Behind the Glass of the Archaeology Lab: Creating an Exhibit

It can be daunting to look at a blank space and realize you are in charge of filling it. And not just filling it, you need to create something that will leave a lasting impression on the public. The process of creating an exhibit is much more complicated than it seems. From the initial idea to the final product, there are many steps that require careful attention.

With countless artifacts in the Archaeology Lab, finding inspiration for a topic was easy. Once I settled on 18th Century tea practices, everything seemed to fall into place. There were many subjects I could have focused on from this topic. In order to connect the idea to Ferry Farm and the Washington legacy, I chose to focus on Betty Washington and what she would have learned from her mother growing up at Ferry Farm.

This inspiration came from an archaeologically excavated pewter teaspoon handle with the initials ‘BW’ stamped into it. It is clear that Miss Betty Washington was the owner of this spoon. The spoon was likely part of a children’s tea set that Betty was given in order to teach her the intricacies of the American Tea Ceremony. This education was Mary’s legacy for Betty; it taught her how to be a proper gentry lady and interact with the upper-class circles in Virginia.

Teaspoon handle with “BW” initials.

Once I picked my topic, it was time to begin researching. Research is the backbone of any exhibit, though it might not be the most exciting part. I was able to obtain an understanding of the Tea Ceremony from my research that I applied to my specific topic. The biggest question on my mind throughout my research was: Why was this important for Betty?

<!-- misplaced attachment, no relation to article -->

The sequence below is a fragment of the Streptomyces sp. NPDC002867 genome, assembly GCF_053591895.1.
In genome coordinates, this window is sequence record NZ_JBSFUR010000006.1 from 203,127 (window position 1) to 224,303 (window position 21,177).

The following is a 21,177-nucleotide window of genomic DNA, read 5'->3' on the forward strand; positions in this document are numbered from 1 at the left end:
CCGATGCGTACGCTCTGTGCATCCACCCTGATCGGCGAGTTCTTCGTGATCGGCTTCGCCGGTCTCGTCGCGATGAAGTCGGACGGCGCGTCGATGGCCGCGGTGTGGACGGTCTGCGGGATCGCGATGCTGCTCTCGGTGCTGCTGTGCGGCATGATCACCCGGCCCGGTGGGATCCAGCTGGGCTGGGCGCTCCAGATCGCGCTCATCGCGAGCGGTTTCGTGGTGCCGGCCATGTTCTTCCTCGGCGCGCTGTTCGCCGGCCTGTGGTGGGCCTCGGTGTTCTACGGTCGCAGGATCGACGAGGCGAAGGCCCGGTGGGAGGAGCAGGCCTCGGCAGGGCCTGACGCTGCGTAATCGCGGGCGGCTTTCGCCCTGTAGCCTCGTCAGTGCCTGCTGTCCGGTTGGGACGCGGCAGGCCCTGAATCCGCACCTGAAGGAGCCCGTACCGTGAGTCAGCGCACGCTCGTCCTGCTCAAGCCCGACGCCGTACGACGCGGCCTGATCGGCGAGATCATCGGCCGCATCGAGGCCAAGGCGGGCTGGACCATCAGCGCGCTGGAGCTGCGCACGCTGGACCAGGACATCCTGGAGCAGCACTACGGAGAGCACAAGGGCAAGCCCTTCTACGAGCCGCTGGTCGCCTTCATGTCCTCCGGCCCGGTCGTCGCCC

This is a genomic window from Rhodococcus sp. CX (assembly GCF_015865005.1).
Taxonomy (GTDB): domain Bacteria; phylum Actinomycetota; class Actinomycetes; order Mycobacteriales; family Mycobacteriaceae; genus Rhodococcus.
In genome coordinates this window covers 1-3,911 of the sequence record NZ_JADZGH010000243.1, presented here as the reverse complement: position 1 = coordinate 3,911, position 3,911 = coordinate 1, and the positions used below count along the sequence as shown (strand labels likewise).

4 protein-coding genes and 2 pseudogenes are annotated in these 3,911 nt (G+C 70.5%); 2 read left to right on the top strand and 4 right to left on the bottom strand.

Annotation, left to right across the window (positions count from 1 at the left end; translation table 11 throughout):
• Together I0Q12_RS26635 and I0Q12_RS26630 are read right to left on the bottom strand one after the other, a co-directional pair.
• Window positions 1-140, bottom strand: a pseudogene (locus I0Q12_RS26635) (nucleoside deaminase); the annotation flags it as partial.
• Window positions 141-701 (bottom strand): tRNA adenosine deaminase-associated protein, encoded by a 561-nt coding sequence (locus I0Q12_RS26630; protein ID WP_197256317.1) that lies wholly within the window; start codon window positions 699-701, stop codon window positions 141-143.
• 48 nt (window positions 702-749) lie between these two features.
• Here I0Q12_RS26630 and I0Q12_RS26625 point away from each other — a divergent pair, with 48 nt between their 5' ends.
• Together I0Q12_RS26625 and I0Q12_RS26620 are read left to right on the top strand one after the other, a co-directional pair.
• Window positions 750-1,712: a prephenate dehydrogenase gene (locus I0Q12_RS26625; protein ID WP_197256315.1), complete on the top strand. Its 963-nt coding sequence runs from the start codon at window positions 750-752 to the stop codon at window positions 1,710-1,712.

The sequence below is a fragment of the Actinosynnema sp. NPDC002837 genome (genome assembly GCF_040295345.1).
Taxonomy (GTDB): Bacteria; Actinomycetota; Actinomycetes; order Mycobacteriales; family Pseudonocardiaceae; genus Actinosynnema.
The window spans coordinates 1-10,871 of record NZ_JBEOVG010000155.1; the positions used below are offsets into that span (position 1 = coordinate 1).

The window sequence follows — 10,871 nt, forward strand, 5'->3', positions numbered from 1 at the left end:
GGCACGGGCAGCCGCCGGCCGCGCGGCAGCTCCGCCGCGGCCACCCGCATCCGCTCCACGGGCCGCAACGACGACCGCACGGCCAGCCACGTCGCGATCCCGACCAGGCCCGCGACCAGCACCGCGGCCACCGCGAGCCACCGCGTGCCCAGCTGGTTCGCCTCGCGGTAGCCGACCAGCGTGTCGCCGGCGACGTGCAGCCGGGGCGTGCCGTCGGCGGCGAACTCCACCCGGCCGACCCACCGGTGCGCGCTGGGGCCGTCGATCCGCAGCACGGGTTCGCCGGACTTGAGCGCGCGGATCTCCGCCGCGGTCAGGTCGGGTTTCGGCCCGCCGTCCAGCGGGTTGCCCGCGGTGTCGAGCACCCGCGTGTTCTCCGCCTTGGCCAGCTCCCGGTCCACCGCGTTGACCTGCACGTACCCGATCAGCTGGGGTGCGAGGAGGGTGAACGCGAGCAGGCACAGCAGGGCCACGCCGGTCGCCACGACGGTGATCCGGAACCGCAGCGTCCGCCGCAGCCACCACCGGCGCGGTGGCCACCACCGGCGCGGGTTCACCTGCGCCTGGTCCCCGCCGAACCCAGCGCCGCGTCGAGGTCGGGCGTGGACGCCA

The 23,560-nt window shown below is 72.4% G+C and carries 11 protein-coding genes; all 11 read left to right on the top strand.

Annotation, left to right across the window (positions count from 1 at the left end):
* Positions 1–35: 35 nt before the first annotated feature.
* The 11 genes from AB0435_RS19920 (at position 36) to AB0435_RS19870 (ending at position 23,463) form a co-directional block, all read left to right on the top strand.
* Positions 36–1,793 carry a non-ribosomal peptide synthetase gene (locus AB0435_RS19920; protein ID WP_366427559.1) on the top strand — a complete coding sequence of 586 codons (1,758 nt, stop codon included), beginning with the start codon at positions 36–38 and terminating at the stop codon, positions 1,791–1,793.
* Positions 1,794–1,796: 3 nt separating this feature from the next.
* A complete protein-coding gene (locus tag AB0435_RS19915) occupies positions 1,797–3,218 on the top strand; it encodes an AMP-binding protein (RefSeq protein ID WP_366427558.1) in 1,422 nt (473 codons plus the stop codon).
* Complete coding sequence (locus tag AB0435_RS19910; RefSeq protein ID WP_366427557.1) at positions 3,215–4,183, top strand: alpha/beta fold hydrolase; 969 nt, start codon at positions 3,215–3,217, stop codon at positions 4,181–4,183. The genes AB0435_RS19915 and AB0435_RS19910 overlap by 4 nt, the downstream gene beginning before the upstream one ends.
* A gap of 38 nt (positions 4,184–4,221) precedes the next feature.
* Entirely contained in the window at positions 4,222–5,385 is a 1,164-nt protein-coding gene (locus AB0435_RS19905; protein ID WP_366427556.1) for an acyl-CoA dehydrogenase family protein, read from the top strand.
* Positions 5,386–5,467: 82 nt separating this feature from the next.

While working on research, I was simultaneously creating a reproduction 18th Century creamware teapot. With the help of the Archaeology Lab Forgeries Department, I quickly transformed a Goodwill find into delicate creamware with a rose motif. The pot is the centerpiece of the exhibit on 18th Century tea practices. Many scholars wrote that the teapot is the literal and figurative center of the ceremony, bringing people together and initiating the ceremony. This concept inspired my placement of the teapot for the exhibit.

Hand painting of reproduction teapot.

After concluding my research, writing the signs for the exhibit, and finishing the replica pot, I had to choose the artifacts to include in the exhibit. Throughout this process, I kept my thoughts on Betty. The BW teaspoon handle was set aside for the exhibit as well as the replica teapot. Including teaware from Ferry Farm and Kenmore displayed the continuity of Betty’s gentry practices throughout her life. A slop bowl excavated from Kenmore, as well as a teacup and a saucer excavated from Ferry Farm were both chosen for the exhibit in order to support that point.

Once this was all completed, the excitement truly began. I saw my work come to fruition when I set up the display in the conservation window of the Archaeology Lab. Being able to share what I had learned with the public was an excited prospect. The exhibit is currently on display and can be seen in the Ferry Farm Visitor Center.

Intern Gillian Both standing behind her exhibit.

This process has taught me a lot about exhibit design and the research process. I couldn’t have completed the exhibit without the Archaeology Lab staff helping me along every step of the way. I encourage you to go and visit the lab to see the exhibit and learn more about archaeology at Ferry Farm.

Gillian Both

Fleming Smith Scholar, UMW Class of 2022